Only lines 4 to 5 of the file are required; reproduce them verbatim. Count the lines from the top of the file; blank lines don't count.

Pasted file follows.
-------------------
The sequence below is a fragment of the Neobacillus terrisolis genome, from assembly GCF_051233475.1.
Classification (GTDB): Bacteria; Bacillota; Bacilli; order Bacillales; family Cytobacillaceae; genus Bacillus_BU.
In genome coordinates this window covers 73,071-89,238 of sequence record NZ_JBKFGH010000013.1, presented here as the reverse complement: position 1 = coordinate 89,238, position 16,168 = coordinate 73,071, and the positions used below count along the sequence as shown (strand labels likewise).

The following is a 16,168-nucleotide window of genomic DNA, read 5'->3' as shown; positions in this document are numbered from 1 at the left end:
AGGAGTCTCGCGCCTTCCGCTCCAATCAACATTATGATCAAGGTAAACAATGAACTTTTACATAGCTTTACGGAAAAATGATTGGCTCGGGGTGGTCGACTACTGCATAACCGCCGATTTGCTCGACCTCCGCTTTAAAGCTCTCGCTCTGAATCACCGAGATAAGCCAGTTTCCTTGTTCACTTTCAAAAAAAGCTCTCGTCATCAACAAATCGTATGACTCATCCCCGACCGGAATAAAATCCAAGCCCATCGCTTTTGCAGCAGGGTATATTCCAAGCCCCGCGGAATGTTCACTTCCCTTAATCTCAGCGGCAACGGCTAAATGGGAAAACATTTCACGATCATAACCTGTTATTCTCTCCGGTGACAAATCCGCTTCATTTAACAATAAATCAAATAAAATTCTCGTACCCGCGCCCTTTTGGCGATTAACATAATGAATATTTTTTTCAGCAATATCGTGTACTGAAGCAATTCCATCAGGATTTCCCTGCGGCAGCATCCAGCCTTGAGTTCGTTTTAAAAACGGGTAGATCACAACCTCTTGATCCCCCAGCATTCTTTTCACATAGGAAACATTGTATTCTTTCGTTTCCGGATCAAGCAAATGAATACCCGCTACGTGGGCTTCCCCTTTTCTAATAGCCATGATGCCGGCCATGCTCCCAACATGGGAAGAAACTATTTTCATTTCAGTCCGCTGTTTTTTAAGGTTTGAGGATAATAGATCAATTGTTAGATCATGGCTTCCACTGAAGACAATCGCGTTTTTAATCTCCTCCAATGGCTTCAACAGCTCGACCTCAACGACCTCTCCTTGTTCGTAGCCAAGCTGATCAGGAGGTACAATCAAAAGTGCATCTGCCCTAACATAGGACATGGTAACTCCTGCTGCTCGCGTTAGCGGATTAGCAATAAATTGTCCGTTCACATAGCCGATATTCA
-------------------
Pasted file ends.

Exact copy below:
The following is a 16,168-nucleotide window of genomic DNA, read 5'->3' as shown; positions in this document are numbered from 1 at the left end:
AGGAGTCTCGCGCCTTCCGCTCCAATCAACATTATGATCAAGGTAAACAATGAACTTTTACATAGCTTTACGGAAAAATGATTGGCTCGGGGTGGTCGACTACTGCATAACCGCCGATTTGCTCGACCTCCGCTTTAAAGCTCTCGCTCTGAATCACCGAGATAAGCCAGTTTCCTTGTTCACTTTCAAAAAAAGCTCTCGTCATCAACAAATCGTATGACTCATCCCCGACCGGAATAAAATCCAAGCCCATCGCTTTTGCAGCAGGGTATATTCCAAGCCCCGCGGAATGTTCACTTCCCTTAATCTCAGCGGCAACGGCTAAATGGGAAAACATTTCACGATCATAACCTGTTATTCTCTCCGGTGACAAATCCGCTTCATTTAACAATAAATCAAATAAAATTCTCGTACCCGCGCCCTTTTGGCGATTAACATAATGAATATTTTTTTCAGCAATATCGTGTACTGAAGCAATTCCATCAGGATTTCCCTGCGGCAGCATCCAGCCTTGAGTTCGTTTTAAAAACGGGTAGATCACAACCTCTTGATCCCCCAGCATTCTTTTCACATAGGAAACATTGTATTCTTTCGTTTCCGGATCAAGCAAATGAATACCCGCTACGTGGGCTTCCCCTTTTCTAATAGCCATGATGCCGGCCATGCTCCCAACATGGGAAGAAACTATTTTCATTTCAGTCCGCTGTTTTTTAAGGTTTGAGGATAATAGATCAATTGTTAGATCATGGCTTCCACTGAAGACAATCGCGTTTTTAATCTCCTCCAATGGCTTCAACAGCTCGACCTCAACGACCTCTCCTTGTTCGTAGCCAAGCTGATCAGGAGGTACAATCAAAAGTGCATCTGCCCTAACATAGGACATGGTAACTCCTGCTGCTCGCGTTAGCGGATTAGCAATAAATTGTCCGTTCACATAGCCGATATTCA